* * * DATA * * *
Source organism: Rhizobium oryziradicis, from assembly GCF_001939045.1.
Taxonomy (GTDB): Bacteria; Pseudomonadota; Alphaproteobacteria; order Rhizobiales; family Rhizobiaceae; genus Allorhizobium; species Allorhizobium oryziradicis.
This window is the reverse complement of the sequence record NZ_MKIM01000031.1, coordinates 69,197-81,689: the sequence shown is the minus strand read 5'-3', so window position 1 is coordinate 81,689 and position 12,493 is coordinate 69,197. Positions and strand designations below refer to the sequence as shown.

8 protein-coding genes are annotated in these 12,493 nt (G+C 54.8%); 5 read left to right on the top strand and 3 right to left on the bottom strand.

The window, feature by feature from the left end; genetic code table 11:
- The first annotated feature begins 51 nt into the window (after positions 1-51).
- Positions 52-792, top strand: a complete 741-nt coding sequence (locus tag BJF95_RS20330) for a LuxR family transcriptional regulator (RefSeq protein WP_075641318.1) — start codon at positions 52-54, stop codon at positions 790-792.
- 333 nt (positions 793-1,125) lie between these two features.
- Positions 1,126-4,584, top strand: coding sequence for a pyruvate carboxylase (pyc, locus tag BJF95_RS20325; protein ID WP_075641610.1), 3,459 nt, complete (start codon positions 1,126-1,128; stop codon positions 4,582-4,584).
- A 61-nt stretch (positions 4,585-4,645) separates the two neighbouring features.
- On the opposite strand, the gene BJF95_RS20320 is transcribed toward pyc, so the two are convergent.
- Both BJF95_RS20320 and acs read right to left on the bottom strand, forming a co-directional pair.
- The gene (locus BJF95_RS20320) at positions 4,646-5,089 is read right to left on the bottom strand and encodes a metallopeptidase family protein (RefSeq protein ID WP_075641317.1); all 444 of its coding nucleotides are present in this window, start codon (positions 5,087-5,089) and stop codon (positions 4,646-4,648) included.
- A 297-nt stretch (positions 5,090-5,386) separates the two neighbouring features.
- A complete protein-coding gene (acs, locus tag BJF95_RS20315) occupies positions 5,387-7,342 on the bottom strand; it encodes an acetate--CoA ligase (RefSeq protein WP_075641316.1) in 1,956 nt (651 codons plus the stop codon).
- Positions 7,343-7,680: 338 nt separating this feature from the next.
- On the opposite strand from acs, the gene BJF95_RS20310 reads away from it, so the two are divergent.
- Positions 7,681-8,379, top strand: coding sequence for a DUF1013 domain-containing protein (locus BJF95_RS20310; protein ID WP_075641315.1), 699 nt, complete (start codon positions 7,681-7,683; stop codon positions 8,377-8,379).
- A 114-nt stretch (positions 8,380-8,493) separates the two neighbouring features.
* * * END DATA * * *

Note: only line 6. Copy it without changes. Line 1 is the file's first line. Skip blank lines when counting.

- The first annotated feature begins 51 nt into the window (after positions 1-51).